Customer delight is seen as an exaggerated word we hear in every motivational speech. In seminars, speakers rant about Customer Delight and we do nothing but stare blankly at those speakers during their rant.

It is true that delighted customers are five times more likely to repurchase a product than satisfied customers.

If a customer complaints or is unhappy with your product or service, don’t be discouraged. If they cared enough to share their feedback, you have been given a great opportunity to better understand what is needed to delight your customer base.

First lets understand what customer delight is not! It’s not “Have a nice day” or “Buy one get on off”! It is the sense of surprising customers with the level of service you provide’, its surprising them in a positive way please!

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Imagine if you could do anything in the world without feeling fear or any negative feelings.

Fear of failure is instilled in us from early childhood. We’re told not to do that, avoid this, or else.

After a while you become cautious. Instead of taking action, you seek permission and confirmation.

As we grow, this belief tends to become unconscious and automatic. You aren’t aware of its presence, yet it controls you from the shadows, like an invisible puppet master.

Every entrepreneur we know is afraid of failure. It’s human nature. When we go outside of our comfort zone, we feel scared. As entrepreneurs, our ego and identity become so wrapped up in what we are doing, that when things do not go as we expect, we can literally feel like we are going to die.

What does failure do to us? We fall into a vicious downward spiral. Failure is a lot like a shot from a double barrel gun but with a difference. The first shot is like the news which explodes in one’s face. But it is the second, after a short time lag, which causes the most damage. It comprises of pain, humiliation, shame, frustration and anger. The first shot pales in comparison. It is life after the blast that causes the most hurt.

Successful people seem fearless and extraordinary, but that’s just how they’re perceived. Successful people started out very ordinary and through a combination of practice, hard work, effort, and action achieve their success. That myth of fearlessness, however, can act as a barrier to many, causing us to believe that being successful is predicated on being fearless and inherently extraordinary. But being brave isn’t living without fear; it’s living with fear, confronting it, and taking action in spite of it. It’s challenging yourself and putting yourself in places where you encounter fear and facing that fear. Fear is a very normal and inevitable part of being human; it’s one of the characteristic that define us. It’s a part of all of us. No one is truly fearless; they’ve just learned to embrace fear.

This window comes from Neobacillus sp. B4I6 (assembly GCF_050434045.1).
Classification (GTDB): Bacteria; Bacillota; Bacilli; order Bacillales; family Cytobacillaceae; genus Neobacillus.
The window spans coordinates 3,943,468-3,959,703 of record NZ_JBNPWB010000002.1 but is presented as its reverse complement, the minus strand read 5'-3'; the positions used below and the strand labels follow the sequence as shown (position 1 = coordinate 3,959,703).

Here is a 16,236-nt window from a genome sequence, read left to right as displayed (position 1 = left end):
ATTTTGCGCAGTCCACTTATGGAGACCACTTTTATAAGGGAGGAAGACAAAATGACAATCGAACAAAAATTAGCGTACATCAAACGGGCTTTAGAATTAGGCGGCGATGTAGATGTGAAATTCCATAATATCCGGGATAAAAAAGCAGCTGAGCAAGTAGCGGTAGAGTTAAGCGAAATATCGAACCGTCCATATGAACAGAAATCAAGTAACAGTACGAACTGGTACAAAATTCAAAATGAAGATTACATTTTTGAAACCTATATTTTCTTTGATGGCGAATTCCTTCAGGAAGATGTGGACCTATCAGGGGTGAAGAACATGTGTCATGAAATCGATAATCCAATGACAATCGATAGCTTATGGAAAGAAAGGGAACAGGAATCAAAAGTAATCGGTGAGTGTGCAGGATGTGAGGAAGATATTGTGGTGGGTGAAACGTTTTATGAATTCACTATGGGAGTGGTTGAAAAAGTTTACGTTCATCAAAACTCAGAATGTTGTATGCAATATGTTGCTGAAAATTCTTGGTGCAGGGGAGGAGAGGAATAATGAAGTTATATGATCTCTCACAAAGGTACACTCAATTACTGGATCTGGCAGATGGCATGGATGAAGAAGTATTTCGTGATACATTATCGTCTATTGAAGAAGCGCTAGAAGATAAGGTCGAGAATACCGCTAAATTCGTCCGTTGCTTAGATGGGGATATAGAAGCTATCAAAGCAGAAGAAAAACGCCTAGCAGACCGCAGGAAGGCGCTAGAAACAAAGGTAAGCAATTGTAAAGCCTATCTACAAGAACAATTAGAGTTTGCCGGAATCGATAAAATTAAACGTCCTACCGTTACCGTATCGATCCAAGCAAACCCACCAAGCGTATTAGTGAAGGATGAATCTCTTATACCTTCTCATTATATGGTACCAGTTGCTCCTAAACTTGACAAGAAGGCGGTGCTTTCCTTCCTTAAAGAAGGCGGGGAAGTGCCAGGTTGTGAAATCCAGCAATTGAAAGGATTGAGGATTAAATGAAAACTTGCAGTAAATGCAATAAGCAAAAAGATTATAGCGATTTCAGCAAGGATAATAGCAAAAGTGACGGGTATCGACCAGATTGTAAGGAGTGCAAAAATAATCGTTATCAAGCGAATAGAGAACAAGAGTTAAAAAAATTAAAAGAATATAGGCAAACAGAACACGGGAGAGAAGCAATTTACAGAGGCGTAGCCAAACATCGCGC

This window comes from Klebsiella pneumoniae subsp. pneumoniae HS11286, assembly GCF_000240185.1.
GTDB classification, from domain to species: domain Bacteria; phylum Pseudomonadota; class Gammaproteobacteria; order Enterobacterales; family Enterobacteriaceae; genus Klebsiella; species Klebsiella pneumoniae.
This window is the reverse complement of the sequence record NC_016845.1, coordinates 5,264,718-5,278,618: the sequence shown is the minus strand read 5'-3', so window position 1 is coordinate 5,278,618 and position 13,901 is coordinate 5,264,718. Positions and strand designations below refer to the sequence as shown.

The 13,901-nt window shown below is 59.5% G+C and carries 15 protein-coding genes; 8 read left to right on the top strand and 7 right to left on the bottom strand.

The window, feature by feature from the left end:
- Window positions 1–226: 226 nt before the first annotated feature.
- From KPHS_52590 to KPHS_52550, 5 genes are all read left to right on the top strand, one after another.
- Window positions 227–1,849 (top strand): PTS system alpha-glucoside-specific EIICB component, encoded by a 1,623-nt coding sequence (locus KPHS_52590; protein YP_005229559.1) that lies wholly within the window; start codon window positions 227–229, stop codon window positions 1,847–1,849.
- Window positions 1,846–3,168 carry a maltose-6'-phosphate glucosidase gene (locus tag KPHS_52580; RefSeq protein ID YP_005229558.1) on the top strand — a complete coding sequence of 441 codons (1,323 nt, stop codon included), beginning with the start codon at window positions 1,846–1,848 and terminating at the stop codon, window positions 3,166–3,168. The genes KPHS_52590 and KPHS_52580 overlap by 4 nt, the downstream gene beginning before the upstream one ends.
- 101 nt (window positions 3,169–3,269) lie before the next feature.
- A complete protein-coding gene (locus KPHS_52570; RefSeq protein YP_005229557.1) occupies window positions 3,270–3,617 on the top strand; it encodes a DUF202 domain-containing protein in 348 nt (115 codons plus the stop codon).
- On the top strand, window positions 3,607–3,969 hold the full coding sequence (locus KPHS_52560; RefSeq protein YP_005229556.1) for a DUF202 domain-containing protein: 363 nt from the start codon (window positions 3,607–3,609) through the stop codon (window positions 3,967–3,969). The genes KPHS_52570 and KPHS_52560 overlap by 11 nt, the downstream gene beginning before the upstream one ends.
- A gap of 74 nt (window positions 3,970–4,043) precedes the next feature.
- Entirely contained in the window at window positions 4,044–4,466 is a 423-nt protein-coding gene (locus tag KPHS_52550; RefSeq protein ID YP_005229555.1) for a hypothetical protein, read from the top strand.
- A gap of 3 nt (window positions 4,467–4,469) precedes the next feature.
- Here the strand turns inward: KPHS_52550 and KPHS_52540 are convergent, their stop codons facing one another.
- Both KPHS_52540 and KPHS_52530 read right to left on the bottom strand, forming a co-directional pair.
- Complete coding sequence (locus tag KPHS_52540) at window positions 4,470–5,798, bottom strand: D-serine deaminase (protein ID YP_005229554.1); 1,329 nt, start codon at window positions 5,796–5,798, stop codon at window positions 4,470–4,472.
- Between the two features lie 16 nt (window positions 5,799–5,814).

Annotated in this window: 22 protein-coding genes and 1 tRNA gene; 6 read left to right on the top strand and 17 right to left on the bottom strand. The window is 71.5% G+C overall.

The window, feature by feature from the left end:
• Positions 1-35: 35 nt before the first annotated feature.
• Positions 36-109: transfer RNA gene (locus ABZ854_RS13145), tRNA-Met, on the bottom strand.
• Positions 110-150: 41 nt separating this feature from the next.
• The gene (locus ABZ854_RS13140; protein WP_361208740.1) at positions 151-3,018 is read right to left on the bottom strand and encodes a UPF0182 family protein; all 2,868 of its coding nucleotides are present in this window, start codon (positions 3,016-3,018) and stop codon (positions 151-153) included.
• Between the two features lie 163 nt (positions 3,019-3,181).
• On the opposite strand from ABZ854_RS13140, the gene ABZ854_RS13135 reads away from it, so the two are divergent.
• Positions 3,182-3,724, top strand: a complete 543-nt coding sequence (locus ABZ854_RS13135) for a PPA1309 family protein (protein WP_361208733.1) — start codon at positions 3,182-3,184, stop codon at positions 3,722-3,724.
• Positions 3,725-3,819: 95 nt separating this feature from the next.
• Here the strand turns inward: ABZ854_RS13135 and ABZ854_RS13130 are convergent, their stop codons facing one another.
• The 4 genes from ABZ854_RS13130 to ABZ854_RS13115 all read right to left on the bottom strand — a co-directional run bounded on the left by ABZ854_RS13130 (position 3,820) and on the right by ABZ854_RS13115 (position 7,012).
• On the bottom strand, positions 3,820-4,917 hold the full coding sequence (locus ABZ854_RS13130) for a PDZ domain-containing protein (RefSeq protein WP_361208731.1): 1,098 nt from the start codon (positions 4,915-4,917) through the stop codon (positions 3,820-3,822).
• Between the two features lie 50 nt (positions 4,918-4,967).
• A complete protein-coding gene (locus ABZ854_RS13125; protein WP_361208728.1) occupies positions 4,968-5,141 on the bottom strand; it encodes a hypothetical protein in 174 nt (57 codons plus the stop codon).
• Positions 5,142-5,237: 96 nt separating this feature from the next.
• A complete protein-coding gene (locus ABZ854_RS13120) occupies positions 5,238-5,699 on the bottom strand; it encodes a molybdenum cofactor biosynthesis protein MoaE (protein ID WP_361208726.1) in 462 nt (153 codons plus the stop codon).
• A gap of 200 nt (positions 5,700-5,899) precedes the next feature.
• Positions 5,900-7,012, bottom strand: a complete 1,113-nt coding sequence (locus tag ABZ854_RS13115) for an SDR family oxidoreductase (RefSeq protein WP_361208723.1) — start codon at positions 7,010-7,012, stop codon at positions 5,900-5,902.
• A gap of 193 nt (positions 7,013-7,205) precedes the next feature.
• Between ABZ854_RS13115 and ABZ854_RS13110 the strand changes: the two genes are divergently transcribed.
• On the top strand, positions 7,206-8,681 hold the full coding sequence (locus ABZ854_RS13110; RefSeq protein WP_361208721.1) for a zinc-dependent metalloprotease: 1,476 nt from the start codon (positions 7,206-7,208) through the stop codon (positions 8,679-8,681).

When we say sink or swim, we are not asking you to take a dive. Rather we are talking about the situation that can be equally alarming for your business.

People love to hear about startup stories. Especially one that has chronicles mishaps of first-time entrepreneurs and their eccentric founding team members.

There is a reason why some startups fail while other succeeds. Libraries are full of books on “How to become rich?” or some famous and successful Entrepreneur sharing his “Secret”. But at the end of the day the success or failure of the business does not come due to some book but rather the efforts and investment made in the business.

If you think the biggest reason for failure is short of money than BINGO!!! You are right, ultimately a business do fail because it runs out of money. But along with this, there might be magnitude of reasons why this may happen. Management teams, business models, access to markets, finance, ideas, timing and the abilities of the entrepreneur themselves are all factors that can influence the failure of startup.

Many founders tend to build solutions first and find problems to solve for paying customers later. All too often, they operate using unproven business models and ignore important questions about who their ideal customers are, how much it will cost to reach those customers or how much of their initial capital must be used to support their own living expenses. Any one of these mistakes can sink a promising startup.

Just look at TinyOwl, which shut down most of its locations in May because of a faulty business model. The India-based restaurant delivery service had raised more than $27 million in investor funds, but it couldn’t overcome the costly logistics of running the company or the oversaturation of the restaurant delivery service industry.

It’s also easy for first-time founders to get so caught up in their ideas that they dive in before vetting their concepts. That’s how companies end up with solutions that are looking for problems — and often how they fail. Inventory costs alone can consume a startup’s budget as its founders search for a fit.